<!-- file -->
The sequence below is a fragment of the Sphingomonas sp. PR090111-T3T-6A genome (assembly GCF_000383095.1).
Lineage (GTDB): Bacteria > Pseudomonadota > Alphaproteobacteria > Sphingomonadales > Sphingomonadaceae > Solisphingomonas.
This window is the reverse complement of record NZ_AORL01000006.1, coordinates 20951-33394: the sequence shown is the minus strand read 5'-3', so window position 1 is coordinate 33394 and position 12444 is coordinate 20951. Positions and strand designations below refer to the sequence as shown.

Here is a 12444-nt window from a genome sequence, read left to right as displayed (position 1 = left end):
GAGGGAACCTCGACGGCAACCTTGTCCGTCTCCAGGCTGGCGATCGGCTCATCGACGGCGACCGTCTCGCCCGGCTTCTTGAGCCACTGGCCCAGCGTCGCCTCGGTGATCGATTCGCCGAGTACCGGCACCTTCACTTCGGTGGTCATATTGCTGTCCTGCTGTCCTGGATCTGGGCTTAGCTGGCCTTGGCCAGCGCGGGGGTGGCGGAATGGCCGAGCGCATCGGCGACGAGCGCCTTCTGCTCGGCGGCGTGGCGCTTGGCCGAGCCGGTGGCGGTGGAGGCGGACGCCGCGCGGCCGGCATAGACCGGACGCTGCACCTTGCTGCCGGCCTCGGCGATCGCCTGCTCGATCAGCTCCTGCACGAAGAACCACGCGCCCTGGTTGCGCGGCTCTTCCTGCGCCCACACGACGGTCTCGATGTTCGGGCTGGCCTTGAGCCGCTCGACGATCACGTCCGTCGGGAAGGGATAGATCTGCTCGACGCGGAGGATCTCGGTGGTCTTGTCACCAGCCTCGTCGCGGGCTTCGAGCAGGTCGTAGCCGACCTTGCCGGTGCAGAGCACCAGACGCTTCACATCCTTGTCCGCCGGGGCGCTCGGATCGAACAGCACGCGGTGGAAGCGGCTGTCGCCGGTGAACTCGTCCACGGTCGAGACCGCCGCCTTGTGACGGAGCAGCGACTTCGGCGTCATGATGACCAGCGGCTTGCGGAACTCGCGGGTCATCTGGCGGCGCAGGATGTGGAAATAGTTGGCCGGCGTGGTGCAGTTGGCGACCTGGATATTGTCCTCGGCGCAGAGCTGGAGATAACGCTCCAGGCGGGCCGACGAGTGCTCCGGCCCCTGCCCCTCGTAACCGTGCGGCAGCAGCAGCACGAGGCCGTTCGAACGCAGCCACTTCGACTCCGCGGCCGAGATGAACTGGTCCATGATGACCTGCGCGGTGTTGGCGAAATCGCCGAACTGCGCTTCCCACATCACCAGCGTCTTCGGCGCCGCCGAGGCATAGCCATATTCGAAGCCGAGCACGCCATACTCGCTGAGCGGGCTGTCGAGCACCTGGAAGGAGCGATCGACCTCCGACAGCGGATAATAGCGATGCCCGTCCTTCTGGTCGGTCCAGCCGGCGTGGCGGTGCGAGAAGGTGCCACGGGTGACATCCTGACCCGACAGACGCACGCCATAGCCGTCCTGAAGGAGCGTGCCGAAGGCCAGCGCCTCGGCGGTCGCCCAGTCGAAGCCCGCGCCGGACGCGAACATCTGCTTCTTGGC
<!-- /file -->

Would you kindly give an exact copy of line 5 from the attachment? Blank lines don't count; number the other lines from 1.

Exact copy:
GAGGGAACCTCGACGGCAACCTTGTCCGTCTCCAGGCTGGCGATCGGCTCATCGACGGCGACCGTCTCGCCCGGCTTCTTGAGCCACTGGCCCAGCGTCGCCTCGGTGATCGATTCGCCGAGTACCGGCACCTTCACTTCGGTGGTCATATTGCTGTCCTGCTGTCCTGGATCTGGGCTTAGCTGGCCTTGGCCAGCGCGGGGGTGGCGGAATGGCCGAGCGCATCGGCGACGAGCGCCTTCTGCTCGGCGGCGTGGCGCTTGGCCGAGCCGGTGGCGGTGGAGGCGGACGCCGCGCGGCCGGCATAGACCGGACGCTGCACCTTGCTGCCGGCCTCGGCGATCGCCTGCTCGATCAGCTCCTGCACGAAGAACCACGCGCCCTGGTTGCGCGGCTCTTCCTGCGCCCACACGACGGTCTCGATGTTCGGGCTGGCCTTGAGCCGCTCGACGATCACGTCCGTCGGGAAGGGATAGATCTGCTCGACGCGGAGGATCTCGGTGGTCTTGTCACCAGCCTCGTCGCGGGCTTCGAGCAGGTCGTAGCCGACCTTGCCGGTGCAGAGCACCAGACGCTTCACATCCTTGTCCGCCGGGGCGCTCGGATCGAACAGCACGCGGTGGAAGCGGCTGTCGCCGGTGAACTCGTCCACGGTCGAGACCGCCGCCTTGTGACGGAGCAGCGACTTCGGCGTCATGATGACCAGCGGCTTGCGGAACTCGCGGGTCATCTGGCGGCGCAGGATGTGGAAATAGTTGGCCGGCGTGGTGCAGTTGGCGACCTGGATATTGTCCTCGGCGCAGAGCTGGAGATAACGCTCCAGGCGGGCCGACGAGTGCTCCGGCCCCTGCCCCTCGTAACCGTGCGGCAGCAGCAGCACGAGGCCGTTCGAACGCAGCCACTTCGACTCCGCGGCCGAGATGAACTGGTCCATGATGACCTGCGCGGTGTTGGCGAAATCGCCGAACTGCGCTTCCCACATCACCAGCGTCTTCGGCGCCGCCGAGGCATAGCCATATTCGAAGCCGAGCACGCCATACTCGCTGAGCGGGCTGTCGAGCACCTGGAAGGAGCGATCGACCTCCGACAGCGGATAATAGCGATGCCCGTCCTTCTGGTCGGTCCAGCCGGCGTGGCGGTGCGAGAAGGTGCCACGGGTGACATCCTGACCCGACAGACGCACGCCATAGCCGTCCTGAAGGAGCGTGCCGAAGGCCAGCGCCTCGGCGGTCGCCCAGTCGAAGCCCGCGCCGGACGCGAACATCTGCTTCTTGGC